The Massachusetts Cannabis Control Commission was all set to approve a Canadian company’s acquisition of Sira Naturals, but regulators pumped the brakes and called for greater scrutiny into the deal—and into similar deals moving forward.
In October 2018, Toronto-based Cannabis Strategies Acquisition Corp. announced that it would acquire Sira Naturals. The company trades on the Nasdaq, and its management team combined the Sira Naturals news with acquisitions of four other cannabis businesses in Nevada and Colorado. Cannabis Strategies Acquisition Corp. is a SPAC, which means that it leverages public investments for private equity transactions.
Sira Naturals holds vertically integrated licenses, and currently operates three dispensaries in the state.
The request to change ownership is a sensitive topic in Massachusetts and elsewhere right now, in light of rapid market consolidation and especially in light of a recent Boston Globe report on major companies asserting ownership of more than the allowable number of cannabis business in the state. Regulatory approval is needed to complete these M&A transactions in the cannabis space, and recent debates over the expanding scope of ownership for some multi-state operators has prompted questions about who’s moving into a particular state-legal cannabis market.
At its May 16 meeting, the state’s Cannabis Control Commission pushed back on Cannabis Strategies Acquisition Corp. During the debate over the recommendation to approve this transaction, commissioners decide to pursue even more records from the Canadian company.
Commissioner Shaleen Title said, “It’s in the public’s interest to scrutinize these transactions.”
She requested that the commission seek “all legal documents that address this transfers of ownership, whether public or not.”
Prior to the meeting, the commission’s leadership team had performed its required due diligence on the transaction and offered a recommendation to approve the deal.
“In this instance, I want to thank the staff,” she said. “I believe that you’ve gone above and beyond to review this transaction, to review hundreds of documents. I have full confidence in the staff, and I appreciate it. But as I look ahead, as this is the first time we reviewed a transaction like this, I’m thinking about establishing a fair and consistent process and I’m not sure that this is sustainable. The reason I’m focused on the process is because there is a long queue of these changes to be reviewed.”
The commission dug into what Title was looking for, pointing out that investor contracts and management agreements had already been requested. The group questioned what a “practical” request for legal documents—beyond what has already been released to the commission—would look like.
Chairman Steve Hoffman circumscribed Title’s amendment a bit, specifying that the commission would request all documents relevant to ownership, control and cap limitations. “We want these documents because we have specific issues or specific things that we’re concerned about and we want to make sure we’re comfortable with before taking a vote,” he said.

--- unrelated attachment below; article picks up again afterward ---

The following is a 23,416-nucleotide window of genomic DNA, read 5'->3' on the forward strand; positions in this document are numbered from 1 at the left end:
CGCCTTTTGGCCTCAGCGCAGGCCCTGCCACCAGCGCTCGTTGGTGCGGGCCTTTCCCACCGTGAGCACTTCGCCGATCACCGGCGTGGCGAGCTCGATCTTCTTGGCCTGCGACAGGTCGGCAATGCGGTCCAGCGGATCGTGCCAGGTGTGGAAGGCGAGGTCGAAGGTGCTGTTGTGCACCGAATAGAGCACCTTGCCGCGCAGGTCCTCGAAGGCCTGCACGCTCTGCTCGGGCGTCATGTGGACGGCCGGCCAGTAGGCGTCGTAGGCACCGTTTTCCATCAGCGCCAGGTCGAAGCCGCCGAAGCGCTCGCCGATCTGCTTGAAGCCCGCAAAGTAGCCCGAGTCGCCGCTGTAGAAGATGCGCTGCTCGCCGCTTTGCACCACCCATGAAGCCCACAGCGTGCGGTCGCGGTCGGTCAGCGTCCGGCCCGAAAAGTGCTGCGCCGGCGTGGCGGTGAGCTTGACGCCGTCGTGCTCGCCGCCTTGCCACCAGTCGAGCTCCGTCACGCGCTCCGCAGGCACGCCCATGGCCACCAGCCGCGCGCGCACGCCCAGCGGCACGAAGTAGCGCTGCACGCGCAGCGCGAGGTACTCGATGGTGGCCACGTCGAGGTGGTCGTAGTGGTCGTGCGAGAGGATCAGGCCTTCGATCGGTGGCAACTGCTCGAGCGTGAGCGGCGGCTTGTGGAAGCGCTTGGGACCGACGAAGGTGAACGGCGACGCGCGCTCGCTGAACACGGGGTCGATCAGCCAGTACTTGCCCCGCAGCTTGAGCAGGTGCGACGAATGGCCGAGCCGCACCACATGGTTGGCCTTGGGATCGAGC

The other question became one of timelines: At what point does the process of regulatory scrutiny need to give way to a timely vote on the matter?
“We are not bound by any external deadline on this,” Hoffman said. “I think, however, in our decision-making, we should be cognizant that these deals do—some of them do have timelines, [and] that we will be causing economic impact if don’t approve or disapprove within a certain timeline.”
The commission delayed the vote on the change of ownership, and allowed Cannabis Strategic Acquisitions Corp. to return with more corporate documents within a week.
The commission will meet again May 30.
The commission also debated whether to bring in a third-party agency to probe these change-of-ownership acquisition deals.
Executive Director Shawn Collins, whose team oversees the due diligence process on changes of ownership, said that any third-party investigation into an acquisition would match the level of detail that his staff is already putting into the work. And the investigations into changes of ownership are just one portion of those staffers’ workload, which also includes facility inspections and application evaluations. He did say, however, that adding a layer of scrutiny would increase his team’s “bandwidth, scalability and the ability the turn around [investigations] faster.”
With an increasing pace of M&A moves around the cannabis industry, and with the Massachusetts Cannabis Control Commission already taking the lead on debating and scrutinizing those market forces, any lasting trends that emerge from conversations over ownership changes will be worth watching in all corners of the cannabis industry.
“For me, this is about fairness and consistency—not necessarily just this one,” Title said.